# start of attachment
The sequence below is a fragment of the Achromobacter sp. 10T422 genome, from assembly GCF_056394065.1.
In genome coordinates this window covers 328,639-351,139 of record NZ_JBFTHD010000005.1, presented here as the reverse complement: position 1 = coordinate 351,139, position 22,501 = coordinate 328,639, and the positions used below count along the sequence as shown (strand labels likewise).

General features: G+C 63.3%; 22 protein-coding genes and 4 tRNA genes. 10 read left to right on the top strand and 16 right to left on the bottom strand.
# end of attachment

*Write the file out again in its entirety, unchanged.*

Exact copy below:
The sequence below is a fragment of the Achromobacter sp. 10T422 genome, from assembly GCF_056394065.1.
In genome coordinates this window covers 328,639-351,139 of record NZ_JBFTHD010000005.1, presented here as the reverse complement: position 1 = coordinate 351,139, position 22,501 = coordinate 328,639, and the positions used below count along the sequence as shown (strand labels likewise).

General features: G+C 63.3%; 22 protein-coding genes and 4 tRNA genes. 10 read left to right on the top strand and 16 right to left on the bottom strand.